I have always felt we got on well and I am sorry that my revelation to colleagues may have caused you embarrassment. I am sure it is a taste of what the next few months may hold.
Another one bites the dust
Posted Monday, 9 November 2009 at 14:16
Sat in a traffic jam, I am dismayed to hear that the Labour MP for Liverpool Wavertree, Jane Kennedy, is
As a Minister, Jane fully understood the meaning of the words ‘cross party co-operation’ for the benefit of constituents.
A truly principled woman, kind in nature and thoroughly decent, I will be very sad to see her go. Far superior compared to many of her female colleagues in the Government, Jane was always willing to debate a political point both on and off the record.
I remember once during a committee being very exercised about the lack of facilities in hospitals for the laundering of nurses uniforms and the impact that had on MRSA. During a break in the proceedings, Jane walked with me and talked through the difficulties with regard to what I was proposing.
I was a new MP, she was a Minister and she took time to take me to one side and help me understand a complex Bill.
My family in Liverpool once needed her help. She didn’t know she was helping my cousin and uncle until the second time they saw her. When the case reached a conclusion my uncle said to me ‘good job your not standing here queen or we’d have a job who to vote for’.
I repeated the comment to Jane, who was completely bowled over to hear that her constituents hold her in such high esteem.
I have always been full of admiration and affection for Jane.
From a union background I am sure she will move back into that area of work as she surely recognises that is where the true power within Labour will lie in the future.
The news of her standing down is as sad to me as that of Paul Goodman on our side. The very best Parliament has are leaving. Who will be left?
A ride in the park
Posted Monday, 2 November 2009 at 12:18
The row concerning the sacking of professor Nutt continues with steady momentum as one advisor after another resigns at key moments, providing the story with the turbo thrust it needed to propel it from Friday night PM to the Monday morning Today.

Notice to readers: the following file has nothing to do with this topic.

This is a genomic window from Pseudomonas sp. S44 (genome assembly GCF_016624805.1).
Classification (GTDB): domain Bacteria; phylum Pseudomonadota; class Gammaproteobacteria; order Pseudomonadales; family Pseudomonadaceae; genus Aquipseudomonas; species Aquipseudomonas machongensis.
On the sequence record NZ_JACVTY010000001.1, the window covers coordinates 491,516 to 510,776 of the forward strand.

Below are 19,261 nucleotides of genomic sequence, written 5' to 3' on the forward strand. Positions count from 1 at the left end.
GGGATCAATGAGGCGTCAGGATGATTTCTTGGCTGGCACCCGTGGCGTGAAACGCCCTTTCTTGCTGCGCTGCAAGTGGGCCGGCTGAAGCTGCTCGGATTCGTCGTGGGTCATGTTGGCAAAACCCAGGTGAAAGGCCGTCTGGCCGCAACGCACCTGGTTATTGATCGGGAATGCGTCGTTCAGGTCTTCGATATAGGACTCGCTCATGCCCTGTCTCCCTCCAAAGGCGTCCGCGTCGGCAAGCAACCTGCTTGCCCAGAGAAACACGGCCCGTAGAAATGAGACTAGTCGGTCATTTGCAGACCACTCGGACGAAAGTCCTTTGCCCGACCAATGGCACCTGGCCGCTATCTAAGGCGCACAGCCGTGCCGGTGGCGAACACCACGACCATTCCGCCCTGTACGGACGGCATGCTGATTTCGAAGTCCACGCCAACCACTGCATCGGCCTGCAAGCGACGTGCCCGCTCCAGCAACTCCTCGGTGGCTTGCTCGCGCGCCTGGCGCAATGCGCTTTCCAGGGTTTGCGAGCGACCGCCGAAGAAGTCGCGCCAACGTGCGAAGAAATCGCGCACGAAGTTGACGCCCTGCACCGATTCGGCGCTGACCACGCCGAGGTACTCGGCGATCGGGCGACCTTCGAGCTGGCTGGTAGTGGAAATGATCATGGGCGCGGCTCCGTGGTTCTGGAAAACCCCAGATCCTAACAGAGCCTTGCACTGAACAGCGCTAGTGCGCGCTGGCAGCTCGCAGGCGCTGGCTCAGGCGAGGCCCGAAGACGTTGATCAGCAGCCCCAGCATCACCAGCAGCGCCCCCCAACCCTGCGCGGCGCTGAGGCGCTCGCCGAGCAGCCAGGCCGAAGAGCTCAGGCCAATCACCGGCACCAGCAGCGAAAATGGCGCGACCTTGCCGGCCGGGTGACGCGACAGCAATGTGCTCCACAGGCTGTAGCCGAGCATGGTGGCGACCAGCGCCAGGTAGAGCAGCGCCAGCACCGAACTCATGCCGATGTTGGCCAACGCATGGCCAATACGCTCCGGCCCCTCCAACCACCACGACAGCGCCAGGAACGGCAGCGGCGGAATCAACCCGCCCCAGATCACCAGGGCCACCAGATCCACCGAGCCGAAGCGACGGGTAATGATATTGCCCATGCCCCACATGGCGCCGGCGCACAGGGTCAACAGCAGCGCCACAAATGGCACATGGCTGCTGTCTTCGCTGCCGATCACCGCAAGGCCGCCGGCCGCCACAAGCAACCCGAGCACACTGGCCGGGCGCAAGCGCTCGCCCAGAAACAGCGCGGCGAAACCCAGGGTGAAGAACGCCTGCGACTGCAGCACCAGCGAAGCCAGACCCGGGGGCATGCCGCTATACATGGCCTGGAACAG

The juxtaposition of morals versus statistics will always provide flash points in the world of politics, but it appears, never more so than when it is linked to drug classification.
Professor Nutt was very probably right; the number of young people killed as a result of horse riding is probably higher than those who die outright from the swallowing of a single tablet or the inhalation of a substance, but as far as I know, riding a horse has never put families through years of agony. It cannot be blamed for the number of young people sleeping rough or homeless. You don't see our jails full of people incarcerated for horse riding related crimes and I've never heard horse riding described as 'Gateway' sport.
Riding a horse doesn't lead to a life of dependency and, as far as I'm aware, it's quite easy to quit. Saying 'NO' doesn't really present a huge dilemma, and really, when was the last time you saw someone in riding chaps hanging around school gates trying to tempt young people with a quick canter?
Professor Nutt may appear to play the wounded scientist, the man of knowledge who has reached the edge of reason, but is he really just a closet Liberal Democrat?
Regardless of the statistics, politicians have to make the much bigger decision regarding drug classification and policy. If they get it wrong, the voters can go to the polls and vote us out. That's the reason why advisers advise and ministers decide: it’s called democracy.
Professor Nutt appears to have a well managed agenda. He's playing the news cycle like a fiddle; he knows exactly what he is doing.
I am sure today, unless he has exhausted his resources, he will provide us with a fresh news lift and there will be more to hear and read about the resignation of the nutty professor.
He has done the role of the advisor no end of harm in his pursuit to push his own questionable agenda, which could never have been in the long term interest of young people or the society within which we live.